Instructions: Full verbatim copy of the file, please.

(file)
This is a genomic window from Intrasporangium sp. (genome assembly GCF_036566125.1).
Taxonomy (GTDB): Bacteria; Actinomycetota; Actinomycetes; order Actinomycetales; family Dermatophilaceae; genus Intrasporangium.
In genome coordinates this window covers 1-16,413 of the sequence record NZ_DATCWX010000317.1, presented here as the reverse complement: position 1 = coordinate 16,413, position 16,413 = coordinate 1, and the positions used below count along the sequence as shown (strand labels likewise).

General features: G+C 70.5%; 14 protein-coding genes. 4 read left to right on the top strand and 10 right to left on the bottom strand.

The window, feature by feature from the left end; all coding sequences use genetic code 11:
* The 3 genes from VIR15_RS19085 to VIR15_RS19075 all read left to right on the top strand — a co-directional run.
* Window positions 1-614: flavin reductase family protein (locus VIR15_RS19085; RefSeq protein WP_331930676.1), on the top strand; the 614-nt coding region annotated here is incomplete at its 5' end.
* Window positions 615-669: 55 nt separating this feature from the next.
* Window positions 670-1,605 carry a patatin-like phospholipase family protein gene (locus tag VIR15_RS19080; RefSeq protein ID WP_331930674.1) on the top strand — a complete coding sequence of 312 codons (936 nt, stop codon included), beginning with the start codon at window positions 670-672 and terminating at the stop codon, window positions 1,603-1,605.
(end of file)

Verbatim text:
This is a genomic window from Intrasporangium sp. (genome assembly GCF_036566125.1).
Taxonomy (GTDB): Bacteria; Actinomycetota; Actinomycetes; order Actinomycetales; family Dermatophilaceae; genus Intrasporangium.
In genome coordinates this window covers 1-16,413 of the sequence record NZ_DATCWX010000317.1, presented here as the reverse complement: position 1 = coordinate 16,413, position 16,413 = coordinate 1, and the positions used below count along the sequence as shown (strand labels likewise).

General features: G+C 70.5%; 14 protein-coding genes. 4 read left to right on the top strand and 10 right to left on the bottom strand.

The window, feature by feature from the left end; all coding sequences use genetic code 11:
* The 3 genes from VIR15_RS19085 to VIR15_RS19075 all read left to right on the top strand — a co-directional run.
* Window positions 1-614: flavin reductase family protein (locus VIR15_RS19085; RefSeq protein WP_331930676.1), on the top strand; the 614-nt coding region annotated here is incomplete at its 5' end.
* Window positions 615-669: 55 nt separating this feature from the next.
* Window positions 670-1,605 carry a patatin-like phospholipase family protein gene (locus tag VIR15_RS19080; RefSeq protein ID WP_331930674.1) on the top strand — a complete coding sequence of 312 codons (936 nt, stop codon included), beginning with the start codon at window positions 670-672 and terminating at the stop codon, window positions 1,603-1,605.